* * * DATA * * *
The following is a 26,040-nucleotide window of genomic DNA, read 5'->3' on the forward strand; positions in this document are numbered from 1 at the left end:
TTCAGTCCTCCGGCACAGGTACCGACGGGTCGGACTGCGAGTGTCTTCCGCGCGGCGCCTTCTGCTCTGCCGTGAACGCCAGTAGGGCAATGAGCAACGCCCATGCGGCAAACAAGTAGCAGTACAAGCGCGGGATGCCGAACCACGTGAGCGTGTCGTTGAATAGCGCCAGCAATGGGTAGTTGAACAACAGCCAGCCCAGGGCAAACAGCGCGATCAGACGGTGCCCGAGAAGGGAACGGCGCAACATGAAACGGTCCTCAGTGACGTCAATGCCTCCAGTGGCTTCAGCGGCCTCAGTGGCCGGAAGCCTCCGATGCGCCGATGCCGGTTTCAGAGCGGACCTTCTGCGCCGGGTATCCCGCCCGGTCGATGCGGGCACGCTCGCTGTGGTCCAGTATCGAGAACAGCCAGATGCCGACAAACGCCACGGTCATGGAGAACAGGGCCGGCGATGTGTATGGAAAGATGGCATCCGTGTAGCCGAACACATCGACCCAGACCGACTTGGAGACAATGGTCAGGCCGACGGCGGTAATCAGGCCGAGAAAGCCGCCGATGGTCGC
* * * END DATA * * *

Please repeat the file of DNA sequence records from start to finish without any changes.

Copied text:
The following is a 26,040-nucleotide window of genomic DNA, read 5'->3' on the forward strand; positions in this document are numbered from 1 at the left end:
TTCAGTCCTCCGGCACAGGTACCGACGGGTCGGACTGCGAGTGTCTTCCGCGCGGCGCCTTCTGCTCTGCCGTGAACGCCAGTAGGGCAATGAGCAACGCCCATGCGGCAAACAAGTAGCAGTACAAGCGCGGGATGCCGAACCACGTGAGCGTGTCGTTGAATAGCGCCAGCAATGGGTAGTTGAACAACAGCCAGCCCAGGGCAAACAGCGCGATCAGACGGTGCCCGAGAAGGGAACGGCGCAACATGAAACGGTCCTCAGTGACGTCAATGCCTCCAGTGGCTTCAGCGGCCTCAGTGGCCGGAAGCCTCCGATGCGCCGATGCCGGTTTCAGAGCGGACCTTCTGCGCCGGGTATCCCGCCCGGTCGATGCGGGCACGCTCGCTGTGGTCCAGTATCGAGAACAGCCAGATGCCGACAAACGCCACGGTCATGGAGAACAGGGCCGGCGATGTGTATGGAAAGATGGCATCCGTGTAGCCGAACACATCGACCCAGACCGACTTGGAGACAATGGTCAGGCCGACGGCGGTAATCAGGCCGAGAAAGCCGCCGATGGTCGC